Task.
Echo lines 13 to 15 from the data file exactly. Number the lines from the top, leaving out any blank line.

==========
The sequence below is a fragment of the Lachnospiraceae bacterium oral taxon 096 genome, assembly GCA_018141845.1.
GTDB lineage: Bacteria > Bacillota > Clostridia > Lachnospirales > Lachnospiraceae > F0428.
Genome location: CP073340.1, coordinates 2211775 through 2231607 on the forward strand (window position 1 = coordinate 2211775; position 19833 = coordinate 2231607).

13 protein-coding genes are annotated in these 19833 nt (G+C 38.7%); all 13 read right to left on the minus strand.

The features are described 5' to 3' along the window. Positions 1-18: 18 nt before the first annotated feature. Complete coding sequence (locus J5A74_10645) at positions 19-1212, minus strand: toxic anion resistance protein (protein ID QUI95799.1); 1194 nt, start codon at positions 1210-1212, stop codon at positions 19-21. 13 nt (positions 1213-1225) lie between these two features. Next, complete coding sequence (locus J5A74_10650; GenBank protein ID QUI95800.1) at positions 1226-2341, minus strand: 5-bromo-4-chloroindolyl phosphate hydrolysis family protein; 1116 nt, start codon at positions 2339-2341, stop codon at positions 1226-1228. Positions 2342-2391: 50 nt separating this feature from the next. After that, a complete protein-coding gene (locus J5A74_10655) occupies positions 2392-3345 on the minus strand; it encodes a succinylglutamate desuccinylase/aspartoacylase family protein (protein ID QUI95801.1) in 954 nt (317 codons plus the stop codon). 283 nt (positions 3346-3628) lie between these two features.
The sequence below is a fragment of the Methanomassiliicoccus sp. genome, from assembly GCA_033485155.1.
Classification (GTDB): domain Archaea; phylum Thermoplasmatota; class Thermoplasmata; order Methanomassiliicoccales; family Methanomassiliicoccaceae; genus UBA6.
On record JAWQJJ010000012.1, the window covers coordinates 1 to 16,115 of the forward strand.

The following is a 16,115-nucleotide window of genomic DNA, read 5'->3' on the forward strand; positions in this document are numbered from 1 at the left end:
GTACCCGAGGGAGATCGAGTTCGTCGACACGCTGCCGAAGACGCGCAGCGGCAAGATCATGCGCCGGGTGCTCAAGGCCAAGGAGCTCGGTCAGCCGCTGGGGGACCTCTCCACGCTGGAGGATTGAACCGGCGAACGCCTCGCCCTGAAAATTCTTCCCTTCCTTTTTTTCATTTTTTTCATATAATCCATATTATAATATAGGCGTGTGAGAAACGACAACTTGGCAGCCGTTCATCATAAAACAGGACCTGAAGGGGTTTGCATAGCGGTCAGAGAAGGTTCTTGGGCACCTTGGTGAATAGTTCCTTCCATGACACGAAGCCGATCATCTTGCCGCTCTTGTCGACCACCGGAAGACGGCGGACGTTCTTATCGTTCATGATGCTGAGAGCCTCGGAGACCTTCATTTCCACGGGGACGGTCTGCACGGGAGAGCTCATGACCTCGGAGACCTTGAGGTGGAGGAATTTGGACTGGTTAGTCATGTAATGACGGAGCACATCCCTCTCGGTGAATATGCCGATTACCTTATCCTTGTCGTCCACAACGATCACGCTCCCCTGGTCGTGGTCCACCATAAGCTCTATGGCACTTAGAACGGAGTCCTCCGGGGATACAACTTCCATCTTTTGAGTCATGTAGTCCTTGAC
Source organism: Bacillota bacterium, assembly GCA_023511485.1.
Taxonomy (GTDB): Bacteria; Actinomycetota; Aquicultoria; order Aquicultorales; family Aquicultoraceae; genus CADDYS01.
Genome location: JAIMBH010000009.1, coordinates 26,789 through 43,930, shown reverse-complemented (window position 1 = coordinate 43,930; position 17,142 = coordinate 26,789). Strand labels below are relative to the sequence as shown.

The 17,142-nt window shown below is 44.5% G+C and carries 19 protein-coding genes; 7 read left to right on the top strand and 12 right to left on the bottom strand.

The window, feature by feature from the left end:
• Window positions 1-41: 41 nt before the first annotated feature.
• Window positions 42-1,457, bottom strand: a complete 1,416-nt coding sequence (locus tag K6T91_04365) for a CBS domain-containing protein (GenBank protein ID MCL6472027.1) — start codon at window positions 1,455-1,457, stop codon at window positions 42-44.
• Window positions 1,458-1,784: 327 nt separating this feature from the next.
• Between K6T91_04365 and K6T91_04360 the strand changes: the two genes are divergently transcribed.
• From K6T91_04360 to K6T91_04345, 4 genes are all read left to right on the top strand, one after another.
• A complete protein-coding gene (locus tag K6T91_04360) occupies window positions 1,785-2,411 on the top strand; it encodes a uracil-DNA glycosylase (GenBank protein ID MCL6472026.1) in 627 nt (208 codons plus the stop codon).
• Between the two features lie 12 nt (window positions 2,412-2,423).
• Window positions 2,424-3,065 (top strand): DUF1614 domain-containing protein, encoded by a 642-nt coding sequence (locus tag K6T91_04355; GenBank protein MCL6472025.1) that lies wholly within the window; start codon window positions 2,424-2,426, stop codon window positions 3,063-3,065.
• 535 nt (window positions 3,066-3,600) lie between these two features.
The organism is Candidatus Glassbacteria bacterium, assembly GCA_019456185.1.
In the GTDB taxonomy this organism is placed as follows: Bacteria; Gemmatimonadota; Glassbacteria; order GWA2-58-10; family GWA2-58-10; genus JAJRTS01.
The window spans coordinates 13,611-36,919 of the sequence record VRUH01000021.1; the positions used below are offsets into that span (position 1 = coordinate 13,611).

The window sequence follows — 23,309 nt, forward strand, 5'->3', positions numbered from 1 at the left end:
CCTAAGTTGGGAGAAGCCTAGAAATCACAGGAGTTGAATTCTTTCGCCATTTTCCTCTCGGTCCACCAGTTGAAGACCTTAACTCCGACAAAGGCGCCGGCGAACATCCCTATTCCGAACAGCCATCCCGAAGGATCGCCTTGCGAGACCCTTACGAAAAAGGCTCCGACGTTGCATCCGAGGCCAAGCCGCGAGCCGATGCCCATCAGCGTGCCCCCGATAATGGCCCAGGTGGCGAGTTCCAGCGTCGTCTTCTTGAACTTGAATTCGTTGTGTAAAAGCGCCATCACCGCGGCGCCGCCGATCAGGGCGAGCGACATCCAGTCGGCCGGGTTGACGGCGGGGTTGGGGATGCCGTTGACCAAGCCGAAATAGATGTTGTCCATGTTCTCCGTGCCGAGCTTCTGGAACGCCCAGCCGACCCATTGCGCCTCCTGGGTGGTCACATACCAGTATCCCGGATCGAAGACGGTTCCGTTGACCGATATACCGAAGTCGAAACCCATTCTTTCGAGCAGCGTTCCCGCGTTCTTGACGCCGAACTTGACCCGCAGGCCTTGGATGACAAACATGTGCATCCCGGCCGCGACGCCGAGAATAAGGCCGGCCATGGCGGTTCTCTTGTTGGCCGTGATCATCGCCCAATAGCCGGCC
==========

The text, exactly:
Genome location: JAIMBH010000009.1, coordinates 26,789 through 43,930, shown reverse-complemented (window position 1 = coordinate 43,930; position 17,142 = coordinate 26,789). Strand labels below are relative to the sequence as shown.

The 17,142-nt window shown below is 44.5% G+C and carries 19 protein-coding genes; 7 read left to right on the top strand and 12 right to left on the bottom strand.

The window, feature by feature from the left end: